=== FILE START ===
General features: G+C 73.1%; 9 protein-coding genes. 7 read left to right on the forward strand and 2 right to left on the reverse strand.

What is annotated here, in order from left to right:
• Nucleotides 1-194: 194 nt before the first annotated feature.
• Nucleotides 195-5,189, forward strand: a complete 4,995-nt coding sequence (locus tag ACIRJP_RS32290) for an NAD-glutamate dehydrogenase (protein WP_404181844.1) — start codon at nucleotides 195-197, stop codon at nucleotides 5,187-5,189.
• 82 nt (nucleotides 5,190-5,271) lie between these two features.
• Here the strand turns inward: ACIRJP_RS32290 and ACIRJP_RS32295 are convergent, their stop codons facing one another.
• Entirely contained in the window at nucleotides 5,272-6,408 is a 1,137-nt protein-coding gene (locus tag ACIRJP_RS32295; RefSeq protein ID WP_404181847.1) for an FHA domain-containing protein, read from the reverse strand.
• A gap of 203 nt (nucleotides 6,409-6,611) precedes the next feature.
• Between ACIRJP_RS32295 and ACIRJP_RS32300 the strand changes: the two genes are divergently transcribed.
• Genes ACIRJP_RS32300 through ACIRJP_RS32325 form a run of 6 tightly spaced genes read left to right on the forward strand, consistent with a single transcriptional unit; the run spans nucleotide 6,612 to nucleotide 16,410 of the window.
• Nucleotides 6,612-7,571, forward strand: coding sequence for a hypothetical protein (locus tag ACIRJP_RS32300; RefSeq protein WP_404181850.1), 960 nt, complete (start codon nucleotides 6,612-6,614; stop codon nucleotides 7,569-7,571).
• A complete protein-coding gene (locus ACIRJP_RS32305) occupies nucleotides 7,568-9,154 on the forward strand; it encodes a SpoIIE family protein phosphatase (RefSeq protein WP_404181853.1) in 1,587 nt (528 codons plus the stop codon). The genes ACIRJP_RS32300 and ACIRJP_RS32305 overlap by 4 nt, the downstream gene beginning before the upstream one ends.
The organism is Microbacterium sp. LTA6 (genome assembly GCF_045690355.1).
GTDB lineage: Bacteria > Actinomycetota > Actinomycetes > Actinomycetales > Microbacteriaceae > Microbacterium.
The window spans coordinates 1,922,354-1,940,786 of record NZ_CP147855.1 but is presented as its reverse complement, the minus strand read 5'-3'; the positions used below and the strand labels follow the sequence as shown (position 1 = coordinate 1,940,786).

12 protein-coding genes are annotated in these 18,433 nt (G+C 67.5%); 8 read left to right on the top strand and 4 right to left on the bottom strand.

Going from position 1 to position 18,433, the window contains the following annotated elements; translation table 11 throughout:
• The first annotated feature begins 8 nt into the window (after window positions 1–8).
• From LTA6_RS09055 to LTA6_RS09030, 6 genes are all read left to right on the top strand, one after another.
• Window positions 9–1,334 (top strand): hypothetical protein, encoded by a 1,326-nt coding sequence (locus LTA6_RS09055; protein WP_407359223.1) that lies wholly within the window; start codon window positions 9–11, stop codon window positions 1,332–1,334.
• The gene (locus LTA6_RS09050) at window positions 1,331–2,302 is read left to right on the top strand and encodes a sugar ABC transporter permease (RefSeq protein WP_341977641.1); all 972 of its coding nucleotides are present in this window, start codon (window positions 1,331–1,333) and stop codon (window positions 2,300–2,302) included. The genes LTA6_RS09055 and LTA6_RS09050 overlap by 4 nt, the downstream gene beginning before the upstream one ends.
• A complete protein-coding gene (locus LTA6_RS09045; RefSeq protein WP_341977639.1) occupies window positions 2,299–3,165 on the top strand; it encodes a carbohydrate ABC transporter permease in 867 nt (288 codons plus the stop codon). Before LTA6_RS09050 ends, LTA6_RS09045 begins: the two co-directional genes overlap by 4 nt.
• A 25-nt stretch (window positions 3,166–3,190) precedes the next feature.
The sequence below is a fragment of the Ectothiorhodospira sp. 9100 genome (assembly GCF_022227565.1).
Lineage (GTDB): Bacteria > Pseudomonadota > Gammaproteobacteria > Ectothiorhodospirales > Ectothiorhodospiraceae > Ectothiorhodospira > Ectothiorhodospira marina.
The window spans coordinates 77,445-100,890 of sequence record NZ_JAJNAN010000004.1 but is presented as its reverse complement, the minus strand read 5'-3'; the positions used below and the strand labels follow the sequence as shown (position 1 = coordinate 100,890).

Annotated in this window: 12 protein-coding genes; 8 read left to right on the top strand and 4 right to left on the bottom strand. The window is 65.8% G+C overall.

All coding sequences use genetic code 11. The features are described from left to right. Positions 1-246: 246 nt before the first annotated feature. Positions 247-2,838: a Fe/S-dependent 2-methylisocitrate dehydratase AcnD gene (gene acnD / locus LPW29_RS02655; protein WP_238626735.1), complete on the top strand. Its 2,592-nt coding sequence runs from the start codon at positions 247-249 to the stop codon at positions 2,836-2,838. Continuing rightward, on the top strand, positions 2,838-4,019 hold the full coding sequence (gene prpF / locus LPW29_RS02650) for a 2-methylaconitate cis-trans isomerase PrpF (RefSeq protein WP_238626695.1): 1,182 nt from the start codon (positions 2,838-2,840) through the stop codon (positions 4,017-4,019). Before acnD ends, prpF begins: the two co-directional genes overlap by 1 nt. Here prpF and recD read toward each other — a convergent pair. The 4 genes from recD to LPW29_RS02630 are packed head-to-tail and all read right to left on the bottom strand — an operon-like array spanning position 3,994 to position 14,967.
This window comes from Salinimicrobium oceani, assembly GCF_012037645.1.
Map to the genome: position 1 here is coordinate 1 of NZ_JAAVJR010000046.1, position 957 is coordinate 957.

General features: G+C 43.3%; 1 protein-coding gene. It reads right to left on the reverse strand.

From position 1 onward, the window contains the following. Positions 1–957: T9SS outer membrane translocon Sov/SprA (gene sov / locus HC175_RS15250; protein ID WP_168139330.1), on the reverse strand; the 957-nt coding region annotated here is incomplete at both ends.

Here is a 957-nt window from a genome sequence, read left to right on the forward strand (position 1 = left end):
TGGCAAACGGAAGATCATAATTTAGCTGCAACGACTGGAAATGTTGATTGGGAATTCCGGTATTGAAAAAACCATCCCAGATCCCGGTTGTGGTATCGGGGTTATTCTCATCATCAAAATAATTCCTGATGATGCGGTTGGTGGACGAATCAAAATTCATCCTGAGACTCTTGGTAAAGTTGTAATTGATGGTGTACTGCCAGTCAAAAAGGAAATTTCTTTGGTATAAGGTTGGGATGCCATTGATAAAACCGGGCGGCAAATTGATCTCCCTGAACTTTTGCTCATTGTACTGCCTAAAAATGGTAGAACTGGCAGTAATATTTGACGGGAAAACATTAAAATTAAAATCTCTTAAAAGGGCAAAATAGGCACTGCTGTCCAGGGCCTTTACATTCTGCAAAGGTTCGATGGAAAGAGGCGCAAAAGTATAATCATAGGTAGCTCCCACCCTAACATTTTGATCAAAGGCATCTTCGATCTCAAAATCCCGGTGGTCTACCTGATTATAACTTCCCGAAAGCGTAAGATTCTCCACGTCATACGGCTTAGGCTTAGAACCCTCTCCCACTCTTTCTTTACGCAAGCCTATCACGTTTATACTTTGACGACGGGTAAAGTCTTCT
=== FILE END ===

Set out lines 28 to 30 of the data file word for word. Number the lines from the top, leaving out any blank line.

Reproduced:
All coding sequences use genetic code 11. The features are described from left to right. Positions 1-246: 246 nt before the first annotated feature. Positions 247-2,838: a Fe/S-dependent 2-methylisocitrate dehydratase AcnD gene (gene acnD / locus LPW29_RS02655; protein WP_238626735.1), complete on the top strand. Its 2,592-nt coding sequence runs from the start codon at positions 247-249 to the stop codon at positions 2,836-2,838. Continuing rightward, on the top strand, positions 2,838-4,019 hold the full coding sequence (gene prpF / locus LPW29_RS02650) for a 2-methylaconitate cis-trans isomerase PrpF (RefSeq protein WP_238626695.1): 1,182 nt from the start codon (positions 2,838-2,840) through the stop codon (positions 4,017-4,019). Before acnD ends, prpF begins: the two co-directional genes overlap by 1 nt. Here prpF and recD read toward each other — a convergent pair. The 4 genes from recD to LPW29_RS02630 are packed head-to-tail and all read right to left on the bottom strand — an operon-like array spanning position 3,994 to position 14,967.
This window comes from Salinimicrobium oceani, assembly GCF_012037645.1.
Map to the genome: position 1 here is coordinate 1 of NZ_JAAVJR010000046.1, position 957 is coordinate 957.